"A Wind of Darkness": The Origins of Disaster Fiction in the Long Nineteenth Century
Disaster , Catastrophe , Ecocriticism , Romantic , Victorian , Long Nineteenth Century , Science Fiction , Genre Fiction , Popular Fiction , Secularism , Ecology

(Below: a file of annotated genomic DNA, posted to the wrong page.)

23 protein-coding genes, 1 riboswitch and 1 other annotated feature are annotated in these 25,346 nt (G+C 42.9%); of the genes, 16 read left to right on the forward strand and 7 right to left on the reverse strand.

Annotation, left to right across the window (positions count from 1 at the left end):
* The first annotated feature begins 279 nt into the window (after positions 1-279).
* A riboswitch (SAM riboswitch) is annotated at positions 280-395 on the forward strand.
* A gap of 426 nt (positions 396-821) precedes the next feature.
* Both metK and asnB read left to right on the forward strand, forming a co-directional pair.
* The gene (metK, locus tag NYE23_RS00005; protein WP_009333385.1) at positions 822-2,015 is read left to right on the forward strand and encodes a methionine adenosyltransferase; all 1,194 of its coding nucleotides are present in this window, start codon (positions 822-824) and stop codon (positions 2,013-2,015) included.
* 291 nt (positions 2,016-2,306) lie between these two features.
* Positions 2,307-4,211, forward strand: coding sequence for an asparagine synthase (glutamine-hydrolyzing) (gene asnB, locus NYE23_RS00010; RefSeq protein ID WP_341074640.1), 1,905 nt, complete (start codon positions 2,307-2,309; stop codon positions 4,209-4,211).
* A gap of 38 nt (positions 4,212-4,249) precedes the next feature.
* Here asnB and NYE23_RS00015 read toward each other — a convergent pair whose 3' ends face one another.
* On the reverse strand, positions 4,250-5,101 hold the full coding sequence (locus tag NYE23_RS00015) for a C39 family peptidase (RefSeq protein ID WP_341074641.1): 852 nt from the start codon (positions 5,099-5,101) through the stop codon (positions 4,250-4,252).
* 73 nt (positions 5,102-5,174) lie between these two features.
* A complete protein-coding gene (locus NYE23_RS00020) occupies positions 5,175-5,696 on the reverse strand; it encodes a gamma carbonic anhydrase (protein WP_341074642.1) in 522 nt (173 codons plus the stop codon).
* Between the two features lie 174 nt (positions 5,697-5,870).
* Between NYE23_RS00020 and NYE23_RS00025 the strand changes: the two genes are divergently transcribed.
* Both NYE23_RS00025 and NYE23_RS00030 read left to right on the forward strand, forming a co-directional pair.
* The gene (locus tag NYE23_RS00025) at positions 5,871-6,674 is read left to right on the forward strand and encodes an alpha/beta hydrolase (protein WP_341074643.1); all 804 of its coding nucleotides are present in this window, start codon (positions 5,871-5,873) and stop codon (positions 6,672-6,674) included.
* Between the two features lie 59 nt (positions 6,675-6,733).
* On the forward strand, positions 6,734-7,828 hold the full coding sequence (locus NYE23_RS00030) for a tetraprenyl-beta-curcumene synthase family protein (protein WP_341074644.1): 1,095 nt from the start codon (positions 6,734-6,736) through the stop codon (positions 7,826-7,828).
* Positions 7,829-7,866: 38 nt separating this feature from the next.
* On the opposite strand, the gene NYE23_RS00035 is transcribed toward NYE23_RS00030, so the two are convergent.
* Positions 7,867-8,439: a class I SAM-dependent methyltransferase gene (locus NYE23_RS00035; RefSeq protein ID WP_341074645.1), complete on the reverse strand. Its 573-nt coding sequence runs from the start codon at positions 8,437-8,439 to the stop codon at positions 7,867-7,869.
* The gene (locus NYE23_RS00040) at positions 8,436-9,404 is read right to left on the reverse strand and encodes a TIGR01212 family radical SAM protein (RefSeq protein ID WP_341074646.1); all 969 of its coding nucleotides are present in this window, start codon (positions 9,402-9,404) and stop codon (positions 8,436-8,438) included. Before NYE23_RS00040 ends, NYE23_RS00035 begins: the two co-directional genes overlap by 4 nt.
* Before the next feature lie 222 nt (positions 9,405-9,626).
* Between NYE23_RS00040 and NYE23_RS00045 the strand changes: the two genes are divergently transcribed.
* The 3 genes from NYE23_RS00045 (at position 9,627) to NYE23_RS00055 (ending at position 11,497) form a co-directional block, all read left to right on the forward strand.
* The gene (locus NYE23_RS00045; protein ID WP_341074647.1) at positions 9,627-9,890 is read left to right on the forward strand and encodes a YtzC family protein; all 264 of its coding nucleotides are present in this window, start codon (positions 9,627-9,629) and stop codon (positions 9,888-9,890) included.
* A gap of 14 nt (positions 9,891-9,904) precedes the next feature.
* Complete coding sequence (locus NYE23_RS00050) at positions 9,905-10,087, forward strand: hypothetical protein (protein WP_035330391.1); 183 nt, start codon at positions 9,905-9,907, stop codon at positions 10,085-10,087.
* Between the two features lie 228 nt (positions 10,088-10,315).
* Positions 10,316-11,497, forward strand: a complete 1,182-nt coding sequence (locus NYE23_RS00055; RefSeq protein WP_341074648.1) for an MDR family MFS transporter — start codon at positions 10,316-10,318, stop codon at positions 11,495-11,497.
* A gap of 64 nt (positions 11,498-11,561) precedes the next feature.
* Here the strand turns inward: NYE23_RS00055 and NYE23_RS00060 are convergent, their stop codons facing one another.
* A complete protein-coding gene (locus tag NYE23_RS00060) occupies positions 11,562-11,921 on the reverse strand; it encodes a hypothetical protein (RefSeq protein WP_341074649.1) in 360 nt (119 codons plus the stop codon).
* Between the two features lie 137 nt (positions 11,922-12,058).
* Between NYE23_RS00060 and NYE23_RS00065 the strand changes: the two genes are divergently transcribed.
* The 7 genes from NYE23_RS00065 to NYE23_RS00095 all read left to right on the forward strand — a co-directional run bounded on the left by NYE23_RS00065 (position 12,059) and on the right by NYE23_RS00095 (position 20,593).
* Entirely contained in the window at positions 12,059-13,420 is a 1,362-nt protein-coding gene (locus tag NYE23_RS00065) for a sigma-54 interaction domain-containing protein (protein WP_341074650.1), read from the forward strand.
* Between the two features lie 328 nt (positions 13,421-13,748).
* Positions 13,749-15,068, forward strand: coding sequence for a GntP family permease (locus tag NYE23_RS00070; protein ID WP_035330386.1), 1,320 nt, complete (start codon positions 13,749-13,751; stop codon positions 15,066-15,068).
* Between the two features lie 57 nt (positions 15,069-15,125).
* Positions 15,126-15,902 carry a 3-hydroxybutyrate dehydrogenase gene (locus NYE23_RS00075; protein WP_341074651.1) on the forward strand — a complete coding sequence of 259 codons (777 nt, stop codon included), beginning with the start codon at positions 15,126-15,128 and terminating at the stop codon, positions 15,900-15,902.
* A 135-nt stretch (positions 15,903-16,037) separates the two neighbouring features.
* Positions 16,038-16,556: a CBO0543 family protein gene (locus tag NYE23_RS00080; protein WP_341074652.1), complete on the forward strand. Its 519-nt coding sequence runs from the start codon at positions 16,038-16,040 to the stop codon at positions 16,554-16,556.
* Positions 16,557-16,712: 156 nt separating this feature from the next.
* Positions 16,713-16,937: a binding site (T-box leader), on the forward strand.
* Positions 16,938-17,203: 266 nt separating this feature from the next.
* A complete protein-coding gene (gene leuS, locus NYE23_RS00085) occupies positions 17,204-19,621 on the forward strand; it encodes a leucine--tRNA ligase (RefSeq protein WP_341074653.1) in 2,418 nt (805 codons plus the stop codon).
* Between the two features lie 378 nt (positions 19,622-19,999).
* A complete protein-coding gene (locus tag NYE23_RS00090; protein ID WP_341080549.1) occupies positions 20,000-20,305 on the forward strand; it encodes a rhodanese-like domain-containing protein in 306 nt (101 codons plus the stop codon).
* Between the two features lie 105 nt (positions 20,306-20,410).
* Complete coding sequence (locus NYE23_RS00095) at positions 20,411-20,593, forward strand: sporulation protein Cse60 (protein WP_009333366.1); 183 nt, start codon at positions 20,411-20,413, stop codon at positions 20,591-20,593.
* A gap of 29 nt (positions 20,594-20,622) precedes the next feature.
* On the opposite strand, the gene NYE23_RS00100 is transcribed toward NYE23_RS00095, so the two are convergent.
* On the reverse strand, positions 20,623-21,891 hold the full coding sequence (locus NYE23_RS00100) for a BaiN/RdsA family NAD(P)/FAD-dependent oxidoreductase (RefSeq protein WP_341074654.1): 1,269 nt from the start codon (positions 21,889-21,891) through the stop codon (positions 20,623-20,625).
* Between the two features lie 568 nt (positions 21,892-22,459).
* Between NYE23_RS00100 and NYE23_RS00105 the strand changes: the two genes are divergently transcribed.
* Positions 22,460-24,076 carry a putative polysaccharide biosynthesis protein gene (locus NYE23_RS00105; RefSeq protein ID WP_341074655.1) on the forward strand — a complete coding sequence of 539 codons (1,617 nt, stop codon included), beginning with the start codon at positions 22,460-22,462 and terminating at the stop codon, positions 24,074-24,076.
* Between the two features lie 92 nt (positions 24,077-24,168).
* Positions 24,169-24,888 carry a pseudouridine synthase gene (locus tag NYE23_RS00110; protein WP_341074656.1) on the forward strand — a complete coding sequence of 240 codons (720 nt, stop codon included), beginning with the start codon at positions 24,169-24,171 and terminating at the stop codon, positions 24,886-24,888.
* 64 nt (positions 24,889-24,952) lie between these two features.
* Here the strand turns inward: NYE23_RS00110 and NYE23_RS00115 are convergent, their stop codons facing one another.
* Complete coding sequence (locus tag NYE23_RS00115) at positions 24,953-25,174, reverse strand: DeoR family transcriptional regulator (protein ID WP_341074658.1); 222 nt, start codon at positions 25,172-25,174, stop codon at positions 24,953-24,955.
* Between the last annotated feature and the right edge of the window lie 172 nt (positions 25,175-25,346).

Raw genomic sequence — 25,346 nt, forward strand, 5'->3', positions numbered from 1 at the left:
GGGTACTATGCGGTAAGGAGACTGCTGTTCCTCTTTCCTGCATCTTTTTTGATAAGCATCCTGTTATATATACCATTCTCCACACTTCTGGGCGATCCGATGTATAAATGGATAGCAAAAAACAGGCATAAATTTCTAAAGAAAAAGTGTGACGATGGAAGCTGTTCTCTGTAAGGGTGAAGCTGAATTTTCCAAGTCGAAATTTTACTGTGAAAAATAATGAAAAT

I argue that the origins of disaster fiction as a literary genre are located in the Long Nineteenth Century. Disaster fiction is a genre as-yet undefined by literary criticism, and my project fills this lacuna by identifying the forms and tropes that constitute the genre. Focusing specifically on natural disasters varying in scope and severity from the local to the global, I relate eco-catastrophic fiction back to the contemporary scientific and sociological condition of nineteenth-century Britain. The discourse of natural catastrophe manifests from increasing ecological awareness and existential anxieties, particularly the confrontation with Deep Time and Deep Space, and the sense of vulnerability that comes from the knowledge of the insignificance of humanity in a vast, ancient, and uncaring universe. Throughout the Long Nineteenth Century, disaster fiction differentiates itself from apocalyptic fiction through a gradual process of secularization wherein the natural sciences rather than theology provide the impetus for catastrophe. The Romantic period lays the foundations of the genre by projecting the potential for destruction found in apocalyptic literature into a divinely ordered environment, where human activity (like pollution) becomes a transgression that merits retribution from catastrophic Nature. Romantic “Last Man” narratives personify Nature as an antagonist and establish the key tropes and images that come to define the genre. While disaster fiction disappears from the marketplace during the mid-Victorian period, surviving in other media, the late Victorian and Edwardian periods see a flourishing of the genre, in part thanks to an ideal niche in the illustrated Victorian periodicals. Disaster fiction becomes popular in part due to the high-profile eruption of Krakatau in 1883, and from a growing awareness of the potentially catastrophic human impact on the environment. Through dramatic destruction (including the ruination of landmarks), disaster fiction highlights the vulnerability of London’s urban infrastructure, making these stories into precautionary narratives. Indeed, disaster fiction becomes a vehicle for writers to advocate the particular social, political, or religious reforms the author sees as necessary to stave off disaster, and the most catastrophic of disasters also provides a moment of radical change that permits the construction of utopia.